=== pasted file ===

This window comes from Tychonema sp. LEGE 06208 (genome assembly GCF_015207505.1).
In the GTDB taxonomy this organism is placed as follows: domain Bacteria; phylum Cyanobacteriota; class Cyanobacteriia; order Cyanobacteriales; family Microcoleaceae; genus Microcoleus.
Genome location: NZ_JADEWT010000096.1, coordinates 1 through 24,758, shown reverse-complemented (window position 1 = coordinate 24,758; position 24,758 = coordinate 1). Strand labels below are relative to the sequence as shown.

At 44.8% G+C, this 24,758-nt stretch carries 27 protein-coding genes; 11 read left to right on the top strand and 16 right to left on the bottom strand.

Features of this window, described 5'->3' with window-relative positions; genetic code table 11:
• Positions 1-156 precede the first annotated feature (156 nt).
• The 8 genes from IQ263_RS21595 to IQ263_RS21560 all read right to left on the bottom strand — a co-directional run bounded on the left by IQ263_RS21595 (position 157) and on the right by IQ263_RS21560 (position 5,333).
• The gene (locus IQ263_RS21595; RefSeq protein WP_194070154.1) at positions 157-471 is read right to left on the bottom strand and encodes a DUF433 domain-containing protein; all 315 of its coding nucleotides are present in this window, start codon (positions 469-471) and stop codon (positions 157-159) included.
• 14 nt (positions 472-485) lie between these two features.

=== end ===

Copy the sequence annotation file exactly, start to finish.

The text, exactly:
This window comes from Tychonema sp. LEGE 06208 (genome assembly GCF_015207505.1).
In the GTDB taxonomy this organism is placed as follows: domain Bacteria; phylum Cyanobacteriota; class Cyanobacteriia; order Cyanobacteriales; family Microcoleaceae; genus Microcoleus.
Genome location: NZ_JADEWT010000096.1, coordinates 1 through 24,758, shown reverse-complemented (window position 1 = coordinate 24,758; position 24,758 = coordinate 1). Strand labels below are relative to the sequence as shown.

At 44.8% G+C, this 24,758-nt stretch carries 27 protein-coding genes; 11 read left to right on the top strand and 16 right to left on the bottom strand.

Features of this window, described 5'->3' with window-relative positions; genetic code table 11:
• Positions 1-156 precede the first annotated feature (156 nt).
• The 8 genes from IQ263_RS21595 to IQ263_RS21560 all read right to left on the bottom strand — a co-directional run bounded on the left by IQ263_RS21595 (position 157) and on the right by IQ263_RS21560 (position 5,333).
• The gene (locus IQ263_RS21595; RefSeq protein WP_194070154.1) at positions 157-471 is read right to left on the bottom strand and encodes a DUF433 domain-containing protein; all 315 of its coding nucleotides are present in this window, start codon (positions 469-471) and stop codon (positions 157-159) included.
• 14 nt (positions 472-485) lie between these two features.